Starring Yannawoutthi Chanthalungsy, Vilouna Phetmany, Por Silatsa
Written by Christopher Larsen
Directed by Mattie Do
“Was there something I could have done differently?” That’s what I asked myself when I lost a very close friend several years ago. Looking back, the signs were there that something was wrong, perhaps I could have intervened. Perhaps I could’ve comforted them more. Death itself is inevitable, but maybe I could have done more than I did, which was…nothing. It’s the same question at the heart of Mattie Do’s third film, The Long Walk. A genre-straddler with a sci-fi lean, Do’s latest is far more unique than its logline sounds: in Laos, an old recluse learns that the ghost who’s been following him for years (“haunting” isn’t quite the right term for their relationship) has the ability to cross timelines, including decades prior to the time of his mother’s death. At it’s core, it’s admittedly time-travel story. But there’s no hoverboards, no giant gray bunny suits or wormholes, and certainly no suicidal Bill Murray. What lies within the subgenre parameters is a measured tale of the indifferent, unforgiving circle of life.
In the follow-up to her 2016 horror hit Dearest Sister, Do challenges with a story of regret and letting go. Yannawoutthi Chanthalungsy stars as a nameless old man who has lived a long, hard life. His hands are callused, his face worn, his home modest. He walks to a nearby village daily to sell junk to the local scrap dealer, the money from which feeds him for the day. The film takes place in 2000 and 2065, respectively, as evidenced by a futuristic microchip and holographic imprint that each human– including the old man– wears on their wrist. On these long walks to and from the vendor, he is often accompanied by a mute young woman (Noutnapha Soydara) who has been following him since he was a child who discovered and buried her dead body. That’s right, she’s a ghost. The woman isn’t menacing at all, she merely smiles and nods and enjoys his conversation. He talks about his mother often; she died painfully ill, coughing up blood for months until she drew her last breath. One day, the old man discovers that his dead companion can move across time as she pleases, and he asks her to bring back to his childhood so that he may see his mother again. She obliges, and it’s off to the races from there as he tries to interact with his then-living mother and change the course of their lives. The Butterfly Effect unfolds, and he’s forced to reckon with the consequences of each ensuing decision he makes.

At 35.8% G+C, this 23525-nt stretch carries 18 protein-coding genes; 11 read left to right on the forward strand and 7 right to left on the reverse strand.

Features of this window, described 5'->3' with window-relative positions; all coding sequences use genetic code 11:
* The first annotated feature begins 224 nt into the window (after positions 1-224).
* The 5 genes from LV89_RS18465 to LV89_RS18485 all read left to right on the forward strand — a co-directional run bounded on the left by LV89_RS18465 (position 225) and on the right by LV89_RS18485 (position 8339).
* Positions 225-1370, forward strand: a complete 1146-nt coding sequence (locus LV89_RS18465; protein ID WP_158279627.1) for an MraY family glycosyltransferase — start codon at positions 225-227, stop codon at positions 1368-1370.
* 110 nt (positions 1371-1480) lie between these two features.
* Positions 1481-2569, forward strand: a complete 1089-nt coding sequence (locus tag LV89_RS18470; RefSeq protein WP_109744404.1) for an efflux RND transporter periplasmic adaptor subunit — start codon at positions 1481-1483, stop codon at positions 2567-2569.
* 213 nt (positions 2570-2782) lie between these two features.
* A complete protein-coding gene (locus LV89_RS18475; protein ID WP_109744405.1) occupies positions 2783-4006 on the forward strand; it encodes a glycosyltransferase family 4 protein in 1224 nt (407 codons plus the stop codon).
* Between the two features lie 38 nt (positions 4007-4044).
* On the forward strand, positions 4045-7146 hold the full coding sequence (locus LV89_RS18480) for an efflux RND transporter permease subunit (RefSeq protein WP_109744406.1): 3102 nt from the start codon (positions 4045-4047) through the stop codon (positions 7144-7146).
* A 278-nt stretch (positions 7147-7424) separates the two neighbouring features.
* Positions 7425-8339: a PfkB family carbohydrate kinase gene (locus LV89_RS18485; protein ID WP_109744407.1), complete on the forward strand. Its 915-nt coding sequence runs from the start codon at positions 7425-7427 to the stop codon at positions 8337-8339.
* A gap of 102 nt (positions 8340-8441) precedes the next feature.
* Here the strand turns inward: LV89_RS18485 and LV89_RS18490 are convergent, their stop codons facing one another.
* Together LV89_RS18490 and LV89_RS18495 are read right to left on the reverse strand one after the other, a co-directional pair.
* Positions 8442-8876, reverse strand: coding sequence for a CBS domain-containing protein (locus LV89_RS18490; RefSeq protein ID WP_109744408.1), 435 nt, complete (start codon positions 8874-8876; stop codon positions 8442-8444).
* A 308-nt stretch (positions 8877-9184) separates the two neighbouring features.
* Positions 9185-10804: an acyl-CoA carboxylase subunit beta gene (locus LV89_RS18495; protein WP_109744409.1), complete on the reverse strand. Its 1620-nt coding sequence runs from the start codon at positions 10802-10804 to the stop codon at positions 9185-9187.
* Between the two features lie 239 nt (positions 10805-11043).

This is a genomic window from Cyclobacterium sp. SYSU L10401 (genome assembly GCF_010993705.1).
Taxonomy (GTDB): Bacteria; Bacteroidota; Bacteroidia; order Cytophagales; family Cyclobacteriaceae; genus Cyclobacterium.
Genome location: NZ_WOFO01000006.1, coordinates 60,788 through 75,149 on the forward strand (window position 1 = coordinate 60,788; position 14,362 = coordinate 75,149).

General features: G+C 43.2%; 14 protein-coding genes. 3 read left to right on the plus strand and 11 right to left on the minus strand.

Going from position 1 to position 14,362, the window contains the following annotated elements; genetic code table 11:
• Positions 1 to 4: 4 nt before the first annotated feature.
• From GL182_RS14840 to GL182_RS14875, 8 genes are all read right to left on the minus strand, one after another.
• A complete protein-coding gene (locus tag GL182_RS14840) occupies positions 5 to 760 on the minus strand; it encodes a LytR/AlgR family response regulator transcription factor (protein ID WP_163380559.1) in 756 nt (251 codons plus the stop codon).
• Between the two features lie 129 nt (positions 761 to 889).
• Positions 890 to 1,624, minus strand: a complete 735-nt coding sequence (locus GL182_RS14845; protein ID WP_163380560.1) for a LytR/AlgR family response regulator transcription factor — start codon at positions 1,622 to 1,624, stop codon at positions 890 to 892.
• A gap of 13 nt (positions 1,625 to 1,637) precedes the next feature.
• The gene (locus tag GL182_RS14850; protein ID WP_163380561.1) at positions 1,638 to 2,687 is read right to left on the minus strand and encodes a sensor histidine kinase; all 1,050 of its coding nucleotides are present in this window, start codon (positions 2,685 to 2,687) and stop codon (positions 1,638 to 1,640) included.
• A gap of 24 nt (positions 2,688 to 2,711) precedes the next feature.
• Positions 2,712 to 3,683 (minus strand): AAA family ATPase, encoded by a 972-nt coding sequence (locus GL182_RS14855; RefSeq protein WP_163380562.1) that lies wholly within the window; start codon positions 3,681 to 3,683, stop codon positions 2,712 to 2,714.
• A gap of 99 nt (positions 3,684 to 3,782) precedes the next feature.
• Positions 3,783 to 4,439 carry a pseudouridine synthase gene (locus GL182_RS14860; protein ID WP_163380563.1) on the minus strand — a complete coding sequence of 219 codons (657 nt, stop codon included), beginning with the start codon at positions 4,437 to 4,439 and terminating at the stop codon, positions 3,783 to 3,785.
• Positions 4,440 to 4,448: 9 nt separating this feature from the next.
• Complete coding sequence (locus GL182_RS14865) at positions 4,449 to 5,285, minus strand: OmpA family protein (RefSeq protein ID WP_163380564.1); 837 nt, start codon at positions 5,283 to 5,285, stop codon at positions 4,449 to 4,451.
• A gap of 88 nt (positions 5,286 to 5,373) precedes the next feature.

Laos’ first (and sole) woman director has evolved in her storytelling, with The Long Walk a step up from the already outstanding Dearest Sister. Its of a similar premise to Pet Sematary but instead of sour burial ground, it’s the choices that can sour once their consequences play out. Some might bristle at the languid pacing, and it does take its time getting to where it needs to be. But Do’s patience allows the story to unfold with gravity, rather than jumping from aftereffect to aftereffect. Zohar Michel does some heavy lifting in the editing bay to keep the pace from reaching a standstill, but the back-and-forth jumps do cause some initial confusion as to which era we’re in at the beginning of any given scene. That said, the film shows more risk-taking than Do’s previous, and it often pays off with heartbreaking moments and gasps from the audience.
For all of her creative growth, Do also maintains the best elements that lace her previous work. Strategic natural light bathes her characters and subtly highlights their surroundings, whether they be a dust-filled, unkempt living room or a secluded, sunny dirt road. Not many filmmakers exhibit such a strong ability to elicit dread during broad daylight. Do’s confidence in her actors to hold frame results in stellar, understated performances. Both Noutnapha Soydara (the Girl) and Por Silatsa (the Boy) say everything without saying much at all; the former’s character is mute by design and the latter “doesn’t like to say much.” But their reactions to the Old Man’s increasingly worse decisions are no less palpable. Chanthalungsy implants a lifetime of pain, contrition, and self-isolation into his role, a grizzled, wisened Danny Torrance dealing with the effects of the life-changing events of his childhood. His arc is a reverberant one, taking the audience on a journey and teaching a harsh lesson about mistakes and their necessity.
The Long Walk is for patient sci-fi fans only; it doesn’t need racing Deloreans to ruminate on the dangers of messing with the past. Mattie Do is as confident in her actors as she is in her storytelling abilities, which makes her latest a slow-brewing but thought-provoking gem.